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Mujuru confirms plot to oust Mugabe

by Staff reporter
16 Mar 2017 at 10:01hrs | Views

FORMER Vice President and National People's Party leader Dr Joice Mujuru has all but confessed that she - together with her cabal - wanted to topple President Mugabe at the zanu-pf Congress in 2014.

Dr Mujuru and her cabal were expelled from Zanu-PF, some of them ahead of the congress and others soon after, when their plot was exposed.

At the time of their expulsion, they dismissed the allegations saying they were fabricated.

But in an interview on the British Broadcasting Corporation programme, HardTalk, that was aired earlier this week, Dr Mujuru revealed that nine of the 10 provinces were going to vote for her at the 2014 elective congress.

She was responding to a question on why she continued as Vice President of Zimbabwe if she believed that there was foul play in the death of her late husband, General Solomon Mujuru, who died in an inferno at his Ruzambo Farm in August 2011.

"I fought in that party," she responded.

"I wanted to change from within. If you follow issues and programmes that I did, I thought I was going to win. That's why nine out of 10 provinces had decided to do what they thought was right and chose (sic) the leadership that they wanted, which Mugabe did not like. And that leadership was in support of me."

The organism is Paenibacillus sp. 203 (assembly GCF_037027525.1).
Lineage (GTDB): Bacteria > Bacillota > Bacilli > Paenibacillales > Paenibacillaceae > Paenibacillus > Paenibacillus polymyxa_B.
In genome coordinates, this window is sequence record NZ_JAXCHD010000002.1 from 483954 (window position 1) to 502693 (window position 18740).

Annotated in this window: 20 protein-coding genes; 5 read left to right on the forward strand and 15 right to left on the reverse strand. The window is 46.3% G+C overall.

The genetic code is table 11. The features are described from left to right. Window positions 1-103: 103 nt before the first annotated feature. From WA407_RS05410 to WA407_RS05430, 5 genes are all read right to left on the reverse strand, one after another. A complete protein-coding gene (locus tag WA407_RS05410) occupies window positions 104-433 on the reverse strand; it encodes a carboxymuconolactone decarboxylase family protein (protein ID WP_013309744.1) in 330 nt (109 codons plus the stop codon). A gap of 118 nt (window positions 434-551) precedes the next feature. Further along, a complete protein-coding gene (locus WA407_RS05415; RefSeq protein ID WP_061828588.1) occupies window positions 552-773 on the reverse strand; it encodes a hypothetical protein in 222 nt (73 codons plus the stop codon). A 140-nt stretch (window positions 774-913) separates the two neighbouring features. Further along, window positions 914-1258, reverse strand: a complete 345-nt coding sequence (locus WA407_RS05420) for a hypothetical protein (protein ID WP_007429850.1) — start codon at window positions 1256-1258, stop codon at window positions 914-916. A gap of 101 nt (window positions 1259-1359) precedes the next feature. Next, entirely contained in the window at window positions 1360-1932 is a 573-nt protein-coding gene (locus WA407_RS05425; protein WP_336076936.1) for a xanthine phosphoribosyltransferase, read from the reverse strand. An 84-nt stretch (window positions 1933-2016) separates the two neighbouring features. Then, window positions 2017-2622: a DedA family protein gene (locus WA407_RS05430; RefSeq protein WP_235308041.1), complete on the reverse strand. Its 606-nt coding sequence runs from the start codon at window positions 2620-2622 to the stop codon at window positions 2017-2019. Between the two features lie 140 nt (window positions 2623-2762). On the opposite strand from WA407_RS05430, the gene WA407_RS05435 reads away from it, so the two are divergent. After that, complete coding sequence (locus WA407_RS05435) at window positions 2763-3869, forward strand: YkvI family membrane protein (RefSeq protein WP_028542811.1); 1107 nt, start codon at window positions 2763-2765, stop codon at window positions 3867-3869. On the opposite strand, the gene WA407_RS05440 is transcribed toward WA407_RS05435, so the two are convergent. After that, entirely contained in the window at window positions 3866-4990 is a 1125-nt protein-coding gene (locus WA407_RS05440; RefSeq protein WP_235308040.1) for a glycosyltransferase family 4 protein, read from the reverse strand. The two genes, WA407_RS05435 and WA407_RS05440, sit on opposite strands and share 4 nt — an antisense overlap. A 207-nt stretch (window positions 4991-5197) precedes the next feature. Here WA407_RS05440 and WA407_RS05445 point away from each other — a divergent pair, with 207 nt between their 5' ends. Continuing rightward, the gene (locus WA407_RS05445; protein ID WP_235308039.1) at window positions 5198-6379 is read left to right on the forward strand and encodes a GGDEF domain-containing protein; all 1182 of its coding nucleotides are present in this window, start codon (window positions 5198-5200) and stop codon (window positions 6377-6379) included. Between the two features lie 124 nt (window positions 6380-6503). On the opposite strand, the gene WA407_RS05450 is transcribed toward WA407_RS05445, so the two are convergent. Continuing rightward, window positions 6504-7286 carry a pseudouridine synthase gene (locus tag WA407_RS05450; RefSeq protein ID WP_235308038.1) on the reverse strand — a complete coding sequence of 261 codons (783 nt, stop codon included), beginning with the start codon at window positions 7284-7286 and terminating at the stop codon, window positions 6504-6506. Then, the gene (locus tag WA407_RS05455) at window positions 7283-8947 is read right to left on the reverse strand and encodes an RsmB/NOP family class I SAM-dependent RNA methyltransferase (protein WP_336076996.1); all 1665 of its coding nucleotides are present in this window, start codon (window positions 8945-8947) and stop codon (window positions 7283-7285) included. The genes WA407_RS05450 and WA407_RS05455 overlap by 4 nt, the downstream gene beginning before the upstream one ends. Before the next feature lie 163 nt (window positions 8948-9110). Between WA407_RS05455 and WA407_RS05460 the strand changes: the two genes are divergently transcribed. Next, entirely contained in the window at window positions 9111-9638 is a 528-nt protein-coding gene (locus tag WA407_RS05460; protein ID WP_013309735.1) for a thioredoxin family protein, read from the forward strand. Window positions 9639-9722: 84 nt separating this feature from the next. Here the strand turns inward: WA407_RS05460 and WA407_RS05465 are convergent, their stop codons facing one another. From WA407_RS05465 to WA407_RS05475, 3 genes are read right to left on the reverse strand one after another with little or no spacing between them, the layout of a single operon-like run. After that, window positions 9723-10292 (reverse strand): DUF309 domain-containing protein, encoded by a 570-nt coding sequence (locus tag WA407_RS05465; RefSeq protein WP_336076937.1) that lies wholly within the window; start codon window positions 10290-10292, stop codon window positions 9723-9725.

Nine zanu-pf provincial chairpersons were expelled on allegations of plotting to oust President Mugabe, which gives credence to Dr Mujuru's confessions.

The nine former chairpersons, who were suspended or expelled are the late Mr Amos Midzi, Messrs Ray Kaukonde (Mashonaland East), Temba Mliswa (Mashonaland West), Callisto Gwanetsa (Masvingo), Jason Machaya (Midlands), Andrew Langa (Matabeleland South), Professor Callistus Ndlovu (Bulawayo), John Mvundura (Manicaland) and Luke Mushore (Mashonaland Central).

On the BBC programme, Dr Mujuru kept distancing herself from Government decisions that were made during her tenure as both minister and Vice President, leading the anchor, Stephen Sackur to question her judgment.

"It calls into question your judgment about everything," said Sackur.

"Everything we have discussed, it is hard to understand how your political career makes any sense at all if you have morals, ethics, principles.

"It's very hard to understand anything you have done."

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Source - the herald
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